Its a little lengthy but a good read.
Until recently few small businesses could afford the feature-rich telecommunications systems used by their larger competitors. But much has changed in the past few years — most important, the development of technologies that send voices as packets of data via the Internet.
As a result, even the tiniest businesses not only have access to all the features of a fancy private branch exchange, or PBX — extensions with transfers and direct internal dialing, conference calls, and auto attendants, to name just a few — but can fully customize them as well. More than that, VoIP makes available elements of so-called unified communications: Branch offices can now be incorporated directly into the phone network; a branch can be anywhere an employee has a computer and high-speed Web access; a call can be directed to ring on an office, cell, or home phone, a laptop, or all these simultaneously. Employees can dial in for voice mail or find those messages stored in e-mail.
Be forewarned: The options are dizzying — and ever-changing — and the choices are made more complicated by the industry’s unrestrained use of jargon and abbreviations.
Calling the VOIP Way
1. Know Your Options
Before plugging in, it helps to understand how the technology is changing the market. For starters, both traditional and VoIP providers now refer to what they sell as a PBX, meaning a system dedicated to a single business customer.
Old-school PBXs use traditional technology — known as circuit-switching or TDM — and are often called proprietary, because they are usually owned or maintained by your phone company. Circuit-switched PBXs remain common with big companies; small-business versions are less robust.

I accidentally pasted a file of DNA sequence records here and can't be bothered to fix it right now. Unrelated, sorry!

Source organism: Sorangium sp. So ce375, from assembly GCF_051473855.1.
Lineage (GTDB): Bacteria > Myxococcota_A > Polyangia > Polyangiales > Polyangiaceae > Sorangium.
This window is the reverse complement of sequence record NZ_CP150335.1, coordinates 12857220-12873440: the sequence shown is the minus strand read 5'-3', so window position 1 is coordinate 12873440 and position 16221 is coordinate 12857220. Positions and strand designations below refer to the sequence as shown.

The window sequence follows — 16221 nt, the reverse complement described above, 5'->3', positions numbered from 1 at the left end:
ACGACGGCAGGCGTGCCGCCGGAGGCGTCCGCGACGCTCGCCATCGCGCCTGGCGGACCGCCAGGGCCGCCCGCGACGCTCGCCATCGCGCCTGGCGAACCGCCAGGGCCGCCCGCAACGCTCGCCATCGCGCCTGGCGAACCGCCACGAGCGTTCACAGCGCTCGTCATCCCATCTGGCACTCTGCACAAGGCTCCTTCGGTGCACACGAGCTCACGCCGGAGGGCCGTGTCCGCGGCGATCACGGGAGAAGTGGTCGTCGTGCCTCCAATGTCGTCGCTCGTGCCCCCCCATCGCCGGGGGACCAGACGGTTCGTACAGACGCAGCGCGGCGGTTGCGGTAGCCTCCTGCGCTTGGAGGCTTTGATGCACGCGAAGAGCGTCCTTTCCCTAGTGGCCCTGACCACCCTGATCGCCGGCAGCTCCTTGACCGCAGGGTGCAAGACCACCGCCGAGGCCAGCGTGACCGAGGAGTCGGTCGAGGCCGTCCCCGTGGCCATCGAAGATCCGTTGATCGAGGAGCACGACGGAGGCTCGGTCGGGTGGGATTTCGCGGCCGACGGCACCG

Now there’s VoIP. Here, the phone system piggybacks on the computer network’s cables and routers; an Ethernet cable from a wall jack connects to the phone at each workstation. Calls among far-flung offices will be routed through the Internet and your IP PBX, meaning you escape telephone charges. The features are mostly functions of software, not hardware. As a result, VoIP lets small businesses get big-time features. And if the sound isn’t quite landline quality, it’s improving fast.
2. Choosing Among VoIPs
Within the VoIP universe are two basic options, each with its advantages and disadvantages. Use the dollar figures below as general guidelines; prices can vary dramatically, depending on the provider and when you enter this changing market.
Hosted VoIP A hosted VoIP system is housed and managed off-site by an independent company (which may be a traditional telephone company playing in the VoIP arena). Your company connects to the host via the Internet.
Cost This can be an inexpensive arrangement, not least because there are some 700 companies in the U.S. alone competing to sell hosted VoIP systems. And it costs hosts little to add incremental clients to their networks, because they usually route outbound calls over the Internet, which avoids the telephone network’s origination and long-distance charges.
Most commonly, the host charges per extension and by the amount of external calling time. Plans can also be tailored for unusual call patterns, such as frequent international dialing or faxing. It’s important to analyze your call patterns before selecting a plan. (The list of features — caller ID, on-hold music, advanced voice-mail capabilities — doesn’t vary much among plans.)
In addition, there are usually one-time fees for installation, licenses, and network equipment; depending on a company’s size, the cost can exceed $2,000. Plus, you will need to buy special IP phones, sometimes available only from the host. These start at around $150 per phone. (You can often rent the phones as part of a monthly package, but this is seldom cost-effective in the long run.) Bottom line: After the start-up costs, a company can expect to spend at least $30 to $40 per extension per month for a basic system with unlimited domestic calling.
Pros Hosted VoIP has relatively low up-front costs and fast start-up. Most hosts frequently upgrade their service, which may protect you from technological obsolescence.